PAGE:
True teas that add a surfeit of benefits themselves, act as salient palettes to introduce these robust herbs into our body.

Some of the best teas for a cold are the ones we often drink anyway …but when mixed with power-packed herbs and spices, they provide a new level of effect!

So let’s dive into the best teas for a cold…

7 best teas for a cold

The medicinal properties of soothing teas provide a well-rounded, inexpensive cure to keep those aggressive germs away, and calls out to be explored.

From teas that are popular year-long to teas that chaperone you through your tough days, here are our top picks for proven best teas for a cold.

Ginger tea

A humble spice, and now actually one of the most popular teas, Ginger tea has no substitute.

This spice is packed with anti-inflammatory and antioxidant properties that comes into action when the body’s immune system causes damage to its own tissue while fighting foreign microbes.

Bioactive compounds present such as gingerol and shogaols found in this spice also helps with digestion, nausea, and brain functionality. (1)

To treat your cold, you can get really good Ginger tea from here

Ginger Cardamom tea

Indian masala chai

the famous Masala chai is a complete treatment in a cup. It’s a favorite among tea connoisseurs and a bigger favorite as an antidote to the flu.

Black tea that’s supplemented with spices such as cinnamon, cardamom, black peppercorns, cloves, and ginger does a great job at clearing your sinuses.

While the small amounts of caffeine in Black tea provide the energy and alertness you need, the antibacterial effects of the spices help with alleviating symptoms. (2)

Here’s the Indian Masala Chai link for you to try.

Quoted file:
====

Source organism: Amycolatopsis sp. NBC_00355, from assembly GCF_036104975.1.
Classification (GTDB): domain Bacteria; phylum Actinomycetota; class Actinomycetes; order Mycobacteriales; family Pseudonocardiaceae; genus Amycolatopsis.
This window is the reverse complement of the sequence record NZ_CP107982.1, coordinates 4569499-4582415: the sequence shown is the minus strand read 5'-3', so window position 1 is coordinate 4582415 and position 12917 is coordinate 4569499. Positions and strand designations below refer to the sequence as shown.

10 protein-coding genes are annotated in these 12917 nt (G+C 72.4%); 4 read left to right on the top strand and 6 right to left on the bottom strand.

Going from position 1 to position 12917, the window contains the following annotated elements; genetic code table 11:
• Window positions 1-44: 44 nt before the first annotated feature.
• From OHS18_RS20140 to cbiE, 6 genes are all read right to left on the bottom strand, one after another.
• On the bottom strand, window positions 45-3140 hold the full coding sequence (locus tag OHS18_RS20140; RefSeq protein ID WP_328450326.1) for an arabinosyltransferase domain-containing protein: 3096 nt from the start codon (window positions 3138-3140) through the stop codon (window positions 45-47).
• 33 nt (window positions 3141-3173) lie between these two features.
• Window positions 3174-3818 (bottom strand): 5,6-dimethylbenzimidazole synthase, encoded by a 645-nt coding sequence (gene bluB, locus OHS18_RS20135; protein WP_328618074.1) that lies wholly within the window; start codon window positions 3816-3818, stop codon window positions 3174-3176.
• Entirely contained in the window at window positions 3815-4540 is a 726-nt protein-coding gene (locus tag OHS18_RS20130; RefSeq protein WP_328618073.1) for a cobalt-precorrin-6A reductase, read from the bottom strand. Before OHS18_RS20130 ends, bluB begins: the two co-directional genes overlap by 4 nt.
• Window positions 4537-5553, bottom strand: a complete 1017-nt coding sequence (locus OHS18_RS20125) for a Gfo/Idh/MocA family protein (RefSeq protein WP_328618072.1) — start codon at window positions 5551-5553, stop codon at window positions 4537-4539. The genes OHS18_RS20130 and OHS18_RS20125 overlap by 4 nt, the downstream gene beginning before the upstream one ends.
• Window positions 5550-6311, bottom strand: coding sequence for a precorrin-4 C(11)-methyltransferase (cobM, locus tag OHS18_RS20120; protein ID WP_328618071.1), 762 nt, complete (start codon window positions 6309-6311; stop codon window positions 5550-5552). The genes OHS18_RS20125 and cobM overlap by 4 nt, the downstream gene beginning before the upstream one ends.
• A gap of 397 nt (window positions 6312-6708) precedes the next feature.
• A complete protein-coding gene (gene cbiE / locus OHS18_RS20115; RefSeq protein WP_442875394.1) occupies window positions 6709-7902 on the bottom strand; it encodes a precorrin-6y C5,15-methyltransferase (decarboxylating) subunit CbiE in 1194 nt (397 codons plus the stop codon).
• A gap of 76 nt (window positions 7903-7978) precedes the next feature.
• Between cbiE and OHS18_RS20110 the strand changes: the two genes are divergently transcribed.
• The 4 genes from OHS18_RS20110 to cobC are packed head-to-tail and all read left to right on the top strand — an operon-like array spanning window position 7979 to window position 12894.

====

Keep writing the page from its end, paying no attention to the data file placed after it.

Assam masala chai
Assam masala chai

Chamomile tea

The tranquility of Chamomile tea is a no-brainer when it comes to the common cold. A tea absolutely packed with antioxidants and terpenoids such as apigenin, quercetin, luteolin, and patuletin.

Chamomile takes care of combating Reactive Oxygen Species in the body that may otherwise cause damage to immune cells.

Chamomile tea has zero caffeine content, and an abundance of antioxidants. So chamomile tea helps induce sleep and improves sleep quality – something you certainly need when unwell.

We’d be the first to say don’t hesitate before getting your first box but you can also get the best ever tea sampler to get started.

The subtle fruity flavor of Chamomile tea also makes it easy to include other herbs into your cup and can quickly double the potency of your drink. (3) (4)

You can get the Chamomile tea here, or for an added cold remedy punch, or why not try this Chamomile instead!

Chamomile flower tea

Peppermint tea

One of the most popular herbal infusions – and rightly so, Peppermint is a powerhouse in itself. Ranging from antimicrobial, antiallergenic, antioxidant to antiviral properties, the Peppermint containing flavonoids such as eriocitrin, hesperidin, luteolin covers it all.

Several human studies of this plant show a positive effect on the Gastrointestinal tract and respiratory system. The menthol and menthone in Peppermint help with cooling the body when your symptoms indicate a ‘wind-heat’ type of cold. (5)

It has to be Menthos Green!

Menthos Tea

Elderberry tea

A picturesque dark purple fruit, Elderberry tea has gained popularity for versatility when it comes to its instrumental properties.

The polyphenols and vitamins in the Elderberry tea can jumpstart your immune system. In addition to helping with reducing inflammation and increasing the durability of cells, this tea helps reduce stress too.

Alongside the significant properties of the Elderberry tea, it also tastes delicious. Elderberry tea is truly one of the best teas for a cold. (6)

elderberry tea

Lemon green tea

The benefits of Green tea are no secret, and with every passing day, this delicate plant gains more accolades.

A tea with lower caffeine content, but uncompromisingly high polyphenols, Green tea is good for you all day every day.

When down with a cold, the body’s immune system gets to work causing high activity in the body.

So free radicals in the body continue to get pumped out and adversely attack immune cells. This is then what causes symptoms to flare up.

Replenishing the body with fluids containing antioxidants and anti-inflammatory compounds becomes crucial and that’s where Green tea comes in.

Lemon in Lemon Green tea adds a ton of vitamin C to the body. (7)

Here’s the lemon green tea you should try!

Lemon green tea

Indian wellness tea (Kadha)

Tulsi or Holy Basil is a gem of India and the vastness of benefits of the Tulsi tea is truly unreal. A versatile little plant of which the leaves can actually be chewed as is,